On the third day of panels, Shaoshan Liu, CEO of the autonomous vehicle company Perceptin, shared his experience trying to meet government regulations to get his product — which is often used for transportation services — to market. He described a mixed bag of requirements depending on whether the vehicles were being reviewed in the U.S. or Japan. “In the past 20 years, we have enjoyed the benefits of globalization,” he says. “But today’s government procurement process is anti-globalization, meaning that you have to deploy a very ad-hoc process against a very standardized process for AI procurement.”
In order for the government to buy his technology, the company has to get approvals for everything from privacy to security for each vehicle component. This means as many as 30 parts from countries spanning China to South Korea. Because governments typically don’t understand the technology, they don’t even know relevant questions to ask before making purchasing decisions, Liu says.
“For a startup like us, it’s very hard to do all kinds of certification and to pass all the scrutinization in order to win the contract,” he says. “It would be very nice if we had a global standard to guide each and every single government procurement project.”
“I think that gap between what we hope would happen and what actually happens when we deploy a technology can be quite big.”
Would you support governments collecting your private information if it were used to protect the public good? That’s the question panelists were asked on the last day of our Week with the World Economic Forum. And opinions varied wildly.
“People need to have a stronger mindset of how their data is being collected, what it is being used for, and what rights over the data we should have,” said Tuan Nguyen, deputy director of community and brand for SGInnovate in Singapore, who supported governments collecting personal information, especially in nations that put a lot of trust in their governments like Singapore.
Maria De-Arteaga, an assistant professor in the Department of Information, Risk and Operation Management at the McCombs School of Business, took a firm stance on the other side. She said when governments collect data, they may intend to do well but that doesn’t mean they always will. “I think that gap between what we hope would happen and what actually happens when we deploy a technology can be quite big,” she said.
Hwanyong Kim, an associate professor in architecture at Hanyang University, came out somewhere in the middle, saying that personal data collection would be beneficial to creating safer communities. But he cautioned that a “safer community” means different things to different people. What protects one person might harm someone else. “If we can provide enough understanding and get some consensus from those individuals that are going to use those data sets for something with good reason, and if those people can actually agree about the use of those datasets to make a safer community, then it could be probable perhaps.”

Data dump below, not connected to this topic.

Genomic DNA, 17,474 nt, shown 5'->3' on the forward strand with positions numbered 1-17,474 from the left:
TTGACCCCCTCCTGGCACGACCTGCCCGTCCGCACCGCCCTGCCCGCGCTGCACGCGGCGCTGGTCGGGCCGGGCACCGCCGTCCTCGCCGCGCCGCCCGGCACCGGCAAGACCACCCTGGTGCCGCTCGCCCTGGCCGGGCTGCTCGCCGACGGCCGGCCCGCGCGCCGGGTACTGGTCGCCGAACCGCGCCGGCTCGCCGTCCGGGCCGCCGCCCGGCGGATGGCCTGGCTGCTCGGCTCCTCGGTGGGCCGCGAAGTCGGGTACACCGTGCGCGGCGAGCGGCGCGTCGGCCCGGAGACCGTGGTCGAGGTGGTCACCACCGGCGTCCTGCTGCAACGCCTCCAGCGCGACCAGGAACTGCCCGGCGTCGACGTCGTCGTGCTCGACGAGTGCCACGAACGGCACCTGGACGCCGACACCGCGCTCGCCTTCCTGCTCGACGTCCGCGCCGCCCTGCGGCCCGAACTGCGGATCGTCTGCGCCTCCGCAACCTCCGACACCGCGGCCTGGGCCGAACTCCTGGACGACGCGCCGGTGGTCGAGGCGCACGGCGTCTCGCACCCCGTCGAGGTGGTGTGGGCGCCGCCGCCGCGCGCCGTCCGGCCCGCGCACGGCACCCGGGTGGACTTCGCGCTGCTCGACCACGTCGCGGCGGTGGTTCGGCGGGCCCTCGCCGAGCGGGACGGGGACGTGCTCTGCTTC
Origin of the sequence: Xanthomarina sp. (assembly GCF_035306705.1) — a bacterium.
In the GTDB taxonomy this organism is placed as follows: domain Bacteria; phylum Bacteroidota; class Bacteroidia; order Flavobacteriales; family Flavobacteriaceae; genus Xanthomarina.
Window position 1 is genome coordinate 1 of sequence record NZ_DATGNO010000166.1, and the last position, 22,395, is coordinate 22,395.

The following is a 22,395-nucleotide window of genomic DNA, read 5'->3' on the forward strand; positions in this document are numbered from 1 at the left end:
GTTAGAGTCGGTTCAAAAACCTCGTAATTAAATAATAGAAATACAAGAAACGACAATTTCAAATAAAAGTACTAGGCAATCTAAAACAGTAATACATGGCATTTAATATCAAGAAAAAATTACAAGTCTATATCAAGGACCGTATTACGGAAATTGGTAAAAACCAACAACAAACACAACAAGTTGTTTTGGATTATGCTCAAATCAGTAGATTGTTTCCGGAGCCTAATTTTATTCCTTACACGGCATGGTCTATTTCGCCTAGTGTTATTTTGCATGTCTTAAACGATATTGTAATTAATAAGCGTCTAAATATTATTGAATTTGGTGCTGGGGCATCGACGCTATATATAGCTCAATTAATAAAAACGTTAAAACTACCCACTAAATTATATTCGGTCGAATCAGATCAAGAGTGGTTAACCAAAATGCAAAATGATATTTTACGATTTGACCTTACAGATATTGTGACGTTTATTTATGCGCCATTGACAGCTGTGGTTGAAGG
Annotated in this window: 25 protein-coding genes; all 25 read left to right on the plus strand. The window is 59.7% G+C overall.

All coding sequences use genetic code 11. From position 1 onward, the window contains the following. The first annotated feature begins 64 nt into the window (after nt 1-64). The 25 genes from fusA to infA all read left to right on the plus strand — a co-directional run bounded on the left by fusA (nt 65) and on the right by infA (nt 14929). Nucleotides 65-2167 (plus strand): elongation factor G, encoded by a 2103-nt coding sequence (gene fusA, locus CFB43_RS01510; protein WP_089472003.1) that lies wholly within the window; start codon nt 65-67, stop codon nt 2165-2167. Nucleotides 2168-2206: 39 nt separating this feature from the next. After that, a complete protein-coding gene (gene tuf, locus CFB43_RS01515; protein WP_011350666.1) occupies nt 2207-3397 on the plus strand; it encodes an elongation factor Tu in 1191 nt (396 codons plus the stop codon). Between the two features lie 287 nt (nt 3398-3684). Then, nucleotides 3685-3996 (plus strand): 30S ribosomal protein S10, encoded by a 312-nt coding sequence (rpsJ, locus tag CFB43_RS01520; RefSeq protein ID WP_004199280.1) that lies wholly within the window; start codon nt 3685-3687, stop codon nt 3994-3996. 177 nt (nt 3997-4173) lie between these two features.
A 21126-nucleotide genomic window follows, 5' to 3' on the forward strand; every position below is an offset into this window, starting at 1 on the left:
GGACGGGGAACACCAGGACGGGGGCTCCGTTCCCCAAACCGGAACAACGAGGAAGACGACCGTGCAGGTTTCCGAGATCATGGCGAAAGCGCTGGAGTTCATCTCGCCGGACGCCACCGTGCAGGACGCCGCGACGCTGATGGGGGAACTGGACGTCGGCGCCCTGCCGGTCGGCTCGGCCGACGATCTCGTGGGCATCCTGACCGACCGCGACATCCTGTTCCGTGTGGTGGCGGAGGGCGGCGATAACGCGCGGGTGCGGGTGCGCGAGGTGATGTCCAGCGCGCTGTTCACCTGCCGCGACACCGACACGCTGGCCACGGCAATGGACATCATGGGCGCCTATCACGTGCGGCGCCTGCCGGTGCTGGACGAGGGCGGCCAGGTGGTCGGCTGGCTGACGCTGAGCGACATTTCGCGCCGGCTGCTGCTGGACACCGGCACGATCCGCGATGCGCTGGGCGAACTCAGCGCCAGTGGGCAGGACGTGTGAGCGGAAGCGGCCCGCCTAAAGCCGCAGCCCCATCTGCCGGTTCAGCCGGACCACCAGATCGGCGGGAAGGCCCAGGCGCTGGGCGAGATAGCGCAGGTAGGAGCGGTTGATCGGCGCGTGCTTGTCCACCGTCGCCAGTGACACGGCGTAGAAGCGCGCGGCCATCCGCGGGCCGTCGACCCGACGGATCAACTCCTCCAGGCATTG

Tune in at the 50-minute mark to hear the discussion.
“I am grateful to UT and Good Systems because they support student participation. They collaborate with researchers from different disciplines so they can contribute in different ways. The outcome is greater and has more impact thanks to these interactions.”
One of our Week with the World Economic Forum events occurred behind closed doors (or, rather, behind a private Zoom link). This was a day reserved solely for graduate students to come together with World Economic Forum leaders to discuss the ways they could work together to help governments better employ AI. Pablo Pejlatowicz, who is earning his master’s in public affairs at UT, was one of about 20 who participated. He said the topic piqued his interest and fit with his background, having served as former director of industrial policy application at the Ministry of Productive Development of Argentina.
After exploring different ethical considerations when buying AI technologies, Pejlatowic signed up to be one of several students who will work with the World Economic Forum starting next month to roll out a set of government AI procurement guidelines for Latin America and the Caribbean. The guidelines the World Economic Forum designed for the UK may not work for Latin American countries because of different needs and systems of government, he says. “It could be the opportunity for the Latin American partners to sit down and reflect on how these guidelines could be better adapted to their own situation,” Pejlatowic said of the project. “Given my expertise in Argentina and teaching human rights at Universidad de Buenos Aires, I could be a bridge for other Latin American countries and provide support from the side of UT in this initiative.”
To watch all four panels, check out our YouTube playlist:
Please join us on this journey.
Good Systems is a research grand challenge at The University of Texas at Austin. We’re a team of information and computer scientists, robotics experts, engineers, humanists and philosophers, policy and communication scholars, architects, and designers. Our goal over the next eight years is to design AI technologies that benefit society. Follow us on Twitter, join us at our events, and come back to our blog for updates.